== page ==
From that, the weak-of-mind draw the conclusion that Hillary teaming up with Obama will win over the electorate here in the area:

Want To Solve Obama's "Appalachia" Problem? Put Clinton On The Ticket
By Big Tent Democrat, TalkLeft

You have all heard a lot about Obama's Appalachia Problem? That's the Obama supporter theory anyway. Well, if you want to solve it, apparently the way to solve it is to put Hillary Clinton on the ticket.

SUSA's general preference polling indicated that 36% of Kentucky voters prefer Clinton (37% go for McCain, 22% for Obama). Doing the math, putting Clinton on the ticket makes Kentucky Obama/Clinton 43, McCain 42. Obama could win Kentucky if he picks Clinton. KENTUCKY! The heart of Appalachia. These numbers are hard to ignore. (link)
Hard to ignore perhaps. Easy to laugh at for sure.

(1) Kentuckians (if you check your map, you'll find that it extends to the Mississippi River) will be more than a little puzzled to find out that their state is now in "the heart of Appalachia" when, in fact, only a small portion of it has ever been.

(2) Skip the weird "math." Common sense tells you that Mr. Sunshine - trounced in the Democratic primary in the Bluegrass State - will not improve his chances there by teaming up with the most despised woman in America. Now or ever.

(3) Exclamation marks do not a cogent argument make!

Quit smoking whatever you're smoking, man.

A Movie Review

The critics loved it. Paula and I watched it last night and were barely able to sit through it.

There Will Be Blood.

Much too long. A plot line that wanders. Nothing redeeming about any of the characters. No point to the flick. An ending that makes you wonder if the film broke. A waste of our money.

Sometimes the experts make mistakes. This is one of those instances.

Two thumbs down.

These People Are Getting Dangerous

Left unchecked, the world's socialists will confiscate all the wealth the planet has accumulated over the millenia. Thus far they remain unchecked:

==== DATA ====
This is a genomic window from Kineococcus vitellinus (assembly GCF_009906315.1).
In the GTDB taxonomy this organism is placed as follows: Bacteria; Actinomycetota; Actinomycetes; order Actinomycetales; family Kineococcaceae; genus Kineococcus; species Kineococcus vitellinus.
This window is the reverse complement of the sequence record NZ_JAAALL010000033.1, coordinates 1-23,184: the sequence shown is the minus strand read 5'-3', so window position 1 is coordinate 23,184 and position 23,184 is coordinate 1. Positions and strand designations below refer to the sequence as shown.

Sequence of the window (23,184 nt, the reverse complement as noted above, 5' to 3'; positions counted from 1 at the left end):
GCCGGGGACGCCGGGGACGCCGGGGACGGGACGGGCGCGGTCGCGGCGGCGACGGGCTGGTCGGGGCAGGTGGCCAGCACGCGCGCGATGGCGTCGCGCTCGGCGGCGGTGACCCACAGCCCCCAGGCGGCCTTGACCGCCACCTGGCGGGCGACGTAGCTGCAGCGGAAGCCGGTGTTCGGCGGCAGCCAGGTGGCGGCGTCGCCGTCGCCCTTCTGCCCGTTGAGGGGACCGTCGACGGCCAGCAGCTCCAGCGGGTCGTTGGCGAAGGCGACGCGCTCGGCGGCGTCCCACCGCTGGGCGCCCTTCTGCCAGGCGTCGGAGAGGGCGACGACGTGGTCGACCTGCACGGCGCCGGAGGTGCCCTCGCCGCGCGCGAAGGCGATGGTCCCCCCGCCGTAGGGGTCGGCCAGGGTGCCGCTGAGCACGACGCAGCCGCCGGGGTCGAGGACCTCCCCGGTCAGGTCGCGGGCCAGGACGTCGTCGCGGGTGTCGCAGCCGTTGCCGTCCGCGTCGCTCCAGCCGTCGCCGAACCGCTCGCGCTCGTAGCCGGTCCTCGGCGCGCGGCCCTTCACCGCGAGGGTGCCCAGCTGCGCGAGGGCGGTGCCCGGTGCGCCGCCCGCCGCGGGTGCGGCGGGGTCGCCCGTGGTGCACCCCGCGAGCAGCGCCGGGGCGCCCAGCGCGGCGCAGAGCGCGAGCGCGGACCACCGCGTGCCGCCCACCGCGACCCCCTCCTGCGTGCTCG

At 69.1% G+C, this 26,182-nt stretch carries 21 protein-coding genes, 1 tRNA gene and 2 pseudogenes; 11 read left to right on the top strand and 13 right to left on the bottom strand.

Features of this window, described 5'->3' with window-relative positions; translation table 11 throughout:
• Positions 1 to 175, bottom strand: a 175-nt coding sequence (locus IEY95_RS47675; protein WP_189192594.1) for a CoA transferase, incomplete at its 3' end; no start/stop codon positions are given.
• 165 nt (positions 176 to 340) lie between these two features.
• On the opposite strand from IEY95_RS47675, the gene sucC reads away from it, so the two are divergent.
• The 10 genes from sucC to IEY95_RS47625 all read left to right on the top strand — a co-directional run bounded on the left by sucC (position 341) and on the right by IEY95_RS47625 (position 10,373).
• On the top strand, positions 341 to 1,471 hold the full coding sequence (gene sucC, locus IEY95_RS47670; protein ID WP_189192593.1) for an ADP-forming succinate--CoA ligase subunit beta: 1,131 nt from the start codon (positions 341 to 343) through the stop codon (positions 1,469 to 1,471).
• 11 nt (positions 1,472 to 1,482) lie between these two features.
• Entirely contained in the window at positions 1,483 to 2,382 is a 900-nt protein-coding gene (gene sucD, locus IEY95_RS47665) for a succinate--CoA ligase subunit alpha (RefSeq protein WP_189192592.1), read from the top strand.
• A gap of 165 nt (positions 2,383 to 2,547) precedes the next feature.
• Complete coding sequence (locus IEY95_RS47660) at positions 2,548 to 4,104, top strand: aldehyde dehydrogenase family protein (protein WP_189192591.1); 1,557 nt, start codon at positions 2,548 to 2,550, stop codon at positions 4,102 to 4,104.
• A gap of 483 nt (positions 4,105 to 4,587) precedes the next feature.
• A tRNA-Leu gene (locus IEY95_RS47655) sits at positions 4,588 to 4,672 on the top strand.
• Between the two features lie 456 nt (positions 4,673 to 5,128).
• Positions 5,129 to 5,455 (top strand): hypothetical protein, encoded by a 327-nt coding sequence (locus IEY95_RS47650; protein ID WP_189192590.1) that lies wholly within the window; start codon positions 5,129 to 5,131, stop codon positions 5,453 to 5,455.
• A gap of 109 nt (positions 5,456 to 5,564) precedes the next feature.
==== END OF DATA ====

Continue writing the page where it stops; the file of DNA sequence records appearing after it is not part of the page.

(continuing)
$45 trillion needed to combat warming
By Joseph Coleman, Associated Press Writer

Tokyo - The world needs to invest $45 trillion in energy in coming decades, build some 1,400 nuclear power plants and vastly expand wind power in order to halve greenhouse gas emissions by 2050, according to an energy study released Friday.

The report by the Paris-based International Energy Agency envisions a "energy revolution" that would greatly reduce the world's dependence on fossil fuels while maintaining steady economic growth.

A U.N.-network of scientists concluded last year that emissions have to be cut by at least half by 2050 to avoid an increase in world temperatures of between 3.6 and 4.2 degrees above pre-18th century levels. (link)

If this plan is implemented, we'd be at pre-18th century levels in more ways than one.

These people must be stopped.

Meanwhile, Here In a More Sane World ...

... well, marginally sane - it is the United States Senate after all - it seems our august Washington leadership is not prepared to drag humanity back into the stone age quite yet:

Dems yank global warming bill
By Martin Kady II, Politico

Apparently three days of debate was enough for what many senators called "the most important issue facing the planet."

With little chance of winning passage of a sweeping 500-page global warming bill, the Senate Democratic leadership is planning to yank the legislation after failing to achieve the 60-vote threshold needed to move the bill to the next stage. After a 48-36 vote on the climate change bill, the Senate is likely to move on to a separate energy debate next week.

The legislation collapsed for a variety of reasons, not the least of which was the poor timing of debating a bill predicted to increase energy costs while much of the country is focused on $4-a-gallon gas. On top of that, a number of industrial-state Democrats such as Sen. Sherrod Brown of Ohio were uncomfortable with the strong emissions caps that would have created a new regime of regulations for coal, auto and other manufacturing industries. Republicans, for the most part, held firm against a bill they said would cost billions in regulations while pushing the cost of gas higher. Seven Republicans, mostly moderates, voted for the procedural motion on the legislation while four Democrats voted against it. (link)

The good news is, the legislation's co-sponsor - our own John Warner - will be retired and knitting booties in his rocking chair by the time this nefarious bit of legislation raises its ugly head again next term.

The bad news is, the Senate is full of goofy old men.